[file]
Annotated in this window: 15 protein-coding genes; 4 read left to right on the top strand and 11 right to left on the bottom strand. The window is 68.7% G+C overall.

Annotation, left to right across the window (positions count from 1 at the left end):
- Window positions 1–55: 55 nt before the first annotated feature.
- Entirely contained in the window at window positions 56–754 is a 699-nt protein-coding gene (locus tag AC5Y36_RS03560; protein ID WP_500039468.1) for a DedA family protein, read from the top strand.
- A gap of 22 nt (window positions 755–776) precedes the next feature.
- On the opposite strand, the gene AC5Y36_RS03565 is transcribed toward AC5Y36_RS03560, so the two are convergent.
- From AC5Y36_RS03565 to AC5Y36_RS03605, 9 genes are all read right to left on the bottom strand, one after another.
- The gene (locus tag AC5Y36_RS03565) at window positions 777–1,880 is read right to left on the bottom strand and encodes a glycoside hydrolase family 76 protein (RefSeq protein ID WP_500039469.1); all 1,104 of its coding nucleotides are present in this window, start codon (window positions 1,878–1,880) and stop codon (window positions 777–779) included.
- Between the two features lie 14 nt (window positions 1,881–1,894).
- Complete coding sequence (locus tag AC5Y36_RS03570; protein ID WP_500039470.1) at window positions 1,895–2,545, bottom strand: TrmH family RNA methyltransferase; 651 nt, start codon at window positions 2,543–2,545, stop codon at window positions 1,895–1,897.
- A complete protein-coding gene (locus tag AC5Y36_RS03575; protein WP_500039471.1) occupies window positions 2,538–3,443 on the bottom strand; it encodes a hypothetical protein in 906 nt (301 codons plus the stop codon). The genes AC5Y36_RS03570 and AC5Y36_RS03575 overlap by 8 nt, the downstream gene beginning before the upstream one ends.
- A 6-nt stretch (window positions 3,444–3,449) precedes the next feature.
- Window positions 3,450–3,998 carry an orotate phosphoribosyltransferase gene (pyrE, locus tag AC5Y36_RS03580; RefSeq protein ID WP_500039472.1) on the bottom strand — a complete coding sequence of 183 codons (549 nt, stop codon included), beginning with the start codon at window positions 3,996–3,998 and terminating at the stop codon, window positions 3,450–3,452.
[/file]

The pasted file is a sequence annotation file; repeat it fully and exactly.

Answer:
Annotated in this window: 15 protein-coding genes; 4 read left to right on the top strand and 11 right to left on the bottom strand. The window is 68.7% G+C overall.

Annotation, left to right across the window (positions count from 1 at the left end):
- Window positions 1–55: 55 nt before the first annotated feature.
- Entirely contained in the window at window positions 56–754 is a 699-nt protein-coding gene (locus tag AC5Y36_RS03560; protein ID WP_500039468.1) for a DedA family protein, read from the top strand.
- A gap of 22 nt (window positions 755–776) precedes the next feature.
- On the opposite strand, the gene AC5Y36_RS03565 is transcribed toward AC5Y36_RS03560, so the two are convergent.
- From AC5Y36_RS03565 to AC5Y36_RS03605, 9 genes are all read right to left on the bottom strand, one after another.
- The gene (locus tag AC5Y36_RS03565) at window positions 777–1,880 is read right to left on the bottom strand and encodes a glycoside hydrolase family 76 protein (RefSeq protein ID WP_500039469.1); all 1,104 of its coding nucleotides are present in this window, start codon (window positions 1,878–1,880) and stop codon (window positions 777–779) included.
- Between the two features lie 14 nt (window positions 1,881–1,894).
- Complete coding sequence (locus tag AC5Y36_RS03570; protein ID WP_500039470.1) at window positions 1,895–2,545, bottom strand: TrmH family RNA methyltransferase; 651 nt, start codon at window positions 2,543–2,545, stop codon at window positions 1,895–1,897.
- A complete protein-coding gene (locus tag AC5Y36_RS03575; protein WP_500039471.1) occupies window positions 2,538–3,443 on the bottom strand; it encodes a hypothetical protein in 906 nt (301 codons plus the stop codon). The genes AC5Y36_RS03570 and AC5Y36_RS03575 overlap by 8 nt, the downstream gene beginning before the upstream one ends.
- A 6-nt stretch (window positions 3,444–3,449) precedes the next feature.
- Window positions 3,450–3,998 carry an orotate phosphoribosyltransferase gene (pyrE, locus tag AC5Y36_RS03580; RefSeq protein ID WP_500039472.1) on the bottom strand — a complete coding sequence of 183 codons (549 nt, stop codon included), beginning with the start codon at window positions 3,996–3,998 and terminating at the stop codon, window positions 3,450–3,452.